WASHINGTON, D.C. – Bipartisan legislation authored by U.S. Senators Gary Peters (D-MI) and Josh Hawley (R-MO) to ensure U.S. Customs and Border Protection officers (CBPOs) can receive the retirement benefits they were promised when starting their service has advanced in the Senate. The bill corrects a mistake where Customs and Border Protection (CBP) incorrectly informed newly hired CBPOs that they would be eligible for proportional annuity, which means they would not have to retire at a certain age or reach 20 years of service to qualify for the benefit enhancement. However, when CBP realized their error – more than ten years after these officers had started their service – they rescinded these benefits and will now require at least 1352 officers, including 67 in Michigan, to meet additional requirements to receive the benefits they were initially promised when starting the job more than a decade ago. This has significantly impacted CBPOs’ ability to properly plan for their future and ensure they can retire comfortably with the benefits they expected. The bill was approved by the Senate Homeland Security and Governmental Affairs Committee, where Peters serves as Chair.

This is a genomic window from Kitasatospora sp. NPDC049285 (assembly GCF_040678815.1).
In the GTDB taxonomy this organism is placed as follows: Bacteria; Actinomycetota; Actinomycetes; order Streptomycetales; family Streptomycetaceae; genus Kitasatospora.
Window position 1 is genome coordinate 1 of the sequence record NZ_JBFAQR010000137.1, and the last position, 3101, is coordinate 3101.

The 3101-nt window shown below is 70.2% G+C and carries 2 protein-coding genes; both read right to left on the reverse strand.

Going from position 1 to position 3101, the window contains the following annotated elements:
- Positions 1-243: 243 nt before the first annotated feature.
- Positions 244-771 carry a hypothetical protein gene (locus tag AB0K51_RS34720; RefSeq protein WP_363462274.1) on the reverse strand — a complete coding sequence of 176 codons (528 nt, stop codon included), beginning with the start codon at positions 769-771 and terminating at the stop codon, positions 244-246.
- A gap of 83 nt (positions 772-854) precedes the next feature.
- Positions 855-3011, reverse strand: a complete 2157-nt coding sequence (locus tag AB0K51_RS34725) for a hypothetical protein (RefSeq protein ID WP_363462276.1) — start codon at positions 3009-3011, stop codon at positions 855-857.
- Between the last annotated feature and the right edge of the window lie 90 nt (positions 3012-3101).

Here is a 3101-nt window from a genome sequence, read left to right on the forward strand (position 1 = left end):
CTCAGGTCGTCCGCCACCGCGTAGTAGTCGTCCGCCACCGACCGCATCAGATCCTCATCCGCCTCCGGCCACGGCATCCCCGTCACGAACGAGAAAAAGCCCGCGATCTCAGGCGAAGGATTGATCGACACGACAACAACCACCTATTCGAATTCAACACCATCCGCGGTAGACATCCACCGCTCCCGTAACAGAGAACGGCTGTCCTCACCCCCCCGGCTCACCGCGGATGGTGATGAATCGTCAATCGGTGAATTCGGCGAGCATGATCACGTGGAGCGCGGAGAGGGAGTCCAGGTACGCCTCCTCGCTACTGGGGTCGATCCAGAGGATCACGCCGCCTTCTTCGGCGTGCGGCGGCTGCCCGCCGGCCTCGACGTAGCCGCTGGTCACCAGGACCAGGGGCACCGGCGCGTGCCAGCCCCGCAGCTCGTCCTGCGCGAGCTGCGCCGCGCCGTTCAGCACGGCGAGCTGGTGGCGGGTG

“It is unacceptable that hardworking Customs and Border Protection officers have had their retirement plans disrupted due to a paperwork error that occurred almost 15 years ago. These officers – who put their lives on the line each and every day to ensure safe and efficient travel and trade across our borders – deserve better,” said Senator Peters. “This bipartisan bill will ensure these employees get the benefits they were promised by Customs and Border Protection, and I will continue to urge my colleagues to quickly pass this important legislation.”
“I am proud to partner with Senator Peters on the CBPO Retirement Corrections Act. This legislation will help ensure that Customs and Border Protection officers receive the retirement benefits they were promised and deserve,” said Senator Hawley. “These officers help keep our nation safe every day and their service must be honored without being hampered by technical policy glitches that prevent them from planning for the future.”
The CPBO Retirement Corrections Act would direct CBP to identify eligible individuals and notify them of the correction. Those impacted would then be eligible for a correction that would align their retirement benefits with the coverage they were promised. The legislation also includes a retroactive annuity adjustment for eligible individuals who retire before the date of enactment of this bill and grants the Department of Homeland Security the authority to waive maximum entry age requirements for eligible officers.